WASHINGTON — Chinese government hackers are suspected of breaching the computer networks of the U.S. Postal Service, compromising the data of more than 800,000 employees – including the postmaster general’s.

The intrusion was discovered in mid-September, said officials, who declined to comment on who was thought to be responsible. The FBI is leading the investigation into the hack.

The news, announced by the Postal Service, came as President Obama arrived Monday in Beijing for high-level talks with his counterpart, President Xi Jinping, as well as for an economic summit.

The Chinese government has consistently noted that Chinese law prohibits cybercrime. But China has been tied to several recent intrusions, including one into the computer systems of the Office of Personnel Management and another into the systems of a government contractor, USIS, that conducts security-clearance checks.

The intrusion into the USPS networks, officials said, was carried out by a sophisticated actor who did not appear to be interested in identity theft or credit card fraud.

“It is an unfortunate fact of life these days that every organization connected to the Internet is a constant target for cyber intrusion activity,” Postmaster General Patrick Donahoe said in a statement. “The United States Postal Service is no different. Fortunately, we have seen no evidence of malicious use of the compromised data and we are taking steps to help our employees protect against any potential misuse of their data.”

The compromised data included names, dates of birth, Social Security numbers, addresses, dates of employment and other information, officials said. The data of every employee was exposed.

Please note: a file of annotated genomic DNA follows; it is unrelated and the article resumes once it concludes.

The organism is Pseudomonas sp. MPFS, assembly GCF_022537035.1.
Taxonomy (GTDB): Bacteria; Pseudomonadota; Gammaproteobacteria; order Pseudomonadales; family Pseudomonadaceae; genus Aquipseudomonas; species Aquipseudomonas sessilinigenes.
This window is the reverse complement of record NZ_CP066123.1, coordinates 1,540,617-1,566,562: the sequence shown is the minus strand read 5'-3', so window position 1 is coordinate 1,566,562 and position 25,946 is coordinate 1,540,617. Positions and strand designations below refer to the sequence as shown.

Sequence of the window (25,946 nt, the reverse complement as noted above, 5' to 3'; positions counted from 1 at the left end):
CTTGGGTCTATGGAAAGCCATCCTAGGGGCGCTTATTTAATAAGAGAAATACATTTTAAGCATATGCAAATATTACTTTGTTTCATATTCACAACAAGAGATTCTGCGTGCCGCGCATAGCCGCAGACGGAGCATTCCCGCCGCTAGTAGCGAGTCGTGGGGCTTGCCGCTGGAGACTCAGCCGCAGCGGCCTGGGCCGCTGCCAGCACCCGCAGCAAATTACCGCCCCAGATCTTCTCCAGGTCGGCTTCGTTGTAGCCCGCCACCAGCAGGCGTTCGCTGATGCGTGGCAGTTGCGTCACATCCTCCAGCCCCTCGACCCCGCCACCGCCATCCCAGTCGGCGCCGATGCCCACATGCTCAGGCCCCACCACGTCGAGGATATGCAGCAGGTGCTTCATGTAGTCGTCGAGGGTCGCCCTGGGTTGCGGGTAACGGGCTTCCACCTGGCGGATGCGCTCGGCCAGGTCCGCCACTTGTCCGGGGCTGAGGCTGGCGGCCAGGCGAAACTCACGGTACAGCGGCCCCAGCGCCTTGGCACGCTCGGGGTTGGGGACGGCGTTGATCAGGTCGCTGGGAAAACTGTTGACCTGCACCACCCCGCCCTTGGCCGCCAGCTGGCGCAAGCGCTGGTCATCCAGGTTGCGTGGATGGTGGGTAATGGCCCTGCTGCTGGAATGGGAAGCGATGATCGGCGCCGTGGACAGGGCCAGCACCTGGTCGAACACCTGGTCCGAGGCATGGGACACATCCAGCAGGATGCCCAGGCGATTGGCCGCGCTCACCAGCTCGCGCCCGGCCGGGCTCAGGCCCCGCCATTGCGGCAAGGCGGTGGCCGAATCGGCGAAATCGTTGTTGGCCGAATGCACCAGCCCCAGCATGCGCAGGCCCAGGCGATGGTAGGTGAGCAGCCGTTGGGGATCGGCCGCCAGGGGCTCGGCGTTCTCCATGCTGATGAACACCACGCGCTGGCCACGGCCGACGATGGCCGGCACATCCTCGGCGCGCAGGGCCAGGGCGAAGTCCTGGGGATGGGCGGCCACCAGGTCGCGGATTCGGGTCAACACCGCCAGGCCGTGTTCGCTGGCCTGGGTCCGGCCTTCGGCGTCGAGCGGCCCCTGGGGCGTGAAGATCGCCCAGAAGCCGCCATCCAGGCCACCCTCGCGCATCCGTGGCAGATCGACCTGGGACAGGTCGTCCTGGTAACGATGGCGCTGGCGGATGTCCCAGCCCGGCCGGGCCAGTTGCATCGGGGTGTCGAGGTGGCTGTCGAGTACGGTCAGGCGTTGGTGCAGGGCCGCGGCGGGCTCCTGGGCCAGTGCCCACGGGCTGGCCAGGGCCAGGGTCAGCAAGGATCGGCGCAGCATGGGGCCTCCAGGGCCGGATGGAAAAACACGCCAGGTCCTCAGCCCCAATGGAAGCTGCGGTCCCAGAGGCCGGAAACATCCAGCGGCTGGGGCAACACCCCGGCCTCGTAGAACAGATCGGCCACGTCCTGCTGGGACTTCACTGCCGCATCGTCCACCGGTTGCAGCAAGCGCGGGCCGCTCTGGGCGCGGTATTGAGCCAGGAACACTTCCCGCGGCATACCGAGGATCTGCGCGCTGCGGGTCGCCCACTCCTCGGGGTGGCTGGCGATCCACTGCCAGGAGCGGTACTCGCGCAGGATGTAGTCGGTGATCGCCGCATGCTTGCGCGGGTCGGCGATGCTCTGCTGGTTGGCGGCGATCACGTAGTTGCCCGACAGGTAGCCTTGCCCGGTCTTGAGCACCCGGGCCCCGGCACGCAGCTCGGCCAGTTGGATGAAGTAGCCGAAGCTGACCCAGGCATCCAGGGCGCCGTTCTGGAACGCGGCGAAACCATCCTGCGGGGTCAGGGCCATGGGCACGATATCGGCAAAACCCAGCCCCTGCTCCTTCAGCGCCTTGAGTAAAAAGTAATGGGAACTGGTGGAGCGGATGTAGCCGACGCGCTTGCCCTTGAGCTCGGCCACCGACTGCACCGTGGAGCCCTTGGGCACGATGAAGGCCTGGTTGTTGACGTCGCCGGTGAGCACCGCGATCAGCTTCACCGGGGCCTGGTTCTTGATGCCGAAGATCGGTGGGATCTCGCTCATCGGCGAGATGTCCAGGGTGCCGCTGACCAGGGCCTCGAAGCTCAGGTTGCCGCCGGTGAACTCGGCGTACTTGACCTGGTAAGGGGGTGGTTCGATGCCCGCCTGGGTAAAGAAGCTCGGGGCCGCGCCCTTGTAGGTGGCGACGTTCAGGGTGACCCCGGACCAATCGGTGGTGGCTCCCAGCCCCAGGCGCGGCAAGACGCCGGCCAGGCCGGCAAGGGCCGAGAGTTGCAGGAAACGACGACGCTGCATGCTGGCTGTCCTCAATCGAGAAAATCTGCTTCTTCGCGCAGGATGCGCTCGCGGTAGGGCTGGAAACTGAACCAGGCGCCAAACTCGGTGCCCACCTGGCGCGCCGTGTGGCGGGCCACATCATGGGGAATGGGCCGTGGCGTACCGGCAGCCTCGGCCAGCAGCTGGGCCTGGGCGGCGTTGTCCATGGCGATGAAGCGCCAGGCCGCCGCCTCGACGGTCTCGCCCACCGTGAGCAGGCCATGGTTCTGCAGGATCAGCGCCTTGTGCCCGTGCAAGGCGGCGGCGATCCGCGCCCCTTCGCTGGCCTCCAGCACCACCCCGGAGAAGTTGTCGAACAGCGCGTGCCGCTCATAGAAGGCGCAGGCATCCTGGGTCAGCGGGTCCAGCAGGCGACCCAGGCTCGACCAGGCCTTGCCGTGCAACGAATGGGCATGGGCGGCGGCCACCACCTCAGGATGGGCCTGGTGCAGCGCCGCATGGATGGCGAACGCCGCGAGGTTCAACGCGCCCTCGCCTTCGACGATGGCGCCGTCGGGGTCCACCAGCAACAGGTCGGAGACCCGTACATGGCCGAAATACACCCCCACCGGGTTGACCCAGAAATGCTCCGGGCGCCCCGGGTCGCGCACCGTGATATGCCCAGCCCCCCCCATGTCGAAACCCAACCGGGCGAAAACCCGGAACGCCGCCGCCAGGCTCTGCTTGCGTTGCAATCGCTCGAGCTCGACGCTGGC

No customer credit card information from post offices or online purchases at USPS.com was breached, officials said.

While the breaches could be useful to a foreign government seeking access to individuals in sensitive federal work, it is not clear why Postal Service employees would be of such interest.

Still, analysts said that a federal agency such as the USPS would make a logical espionage target for China. First, the Chinese may be assuming that the Postal Service is more like theirs – a state-owned entity that has vast amounts of data on its citizens, said James Lewis, a cyber-policy expert at the Center for Strategic and International Studies. Second, he said, China would be interested in amassing large sets of data that can be analyzed for previously unknown links or insights.

“They’re just looking for big pots of data on government employees,” Lewis said.

“For the Chinese, this is probably a way of building their inventory on U.S. persons for counterintelligence and recruitment purpose.”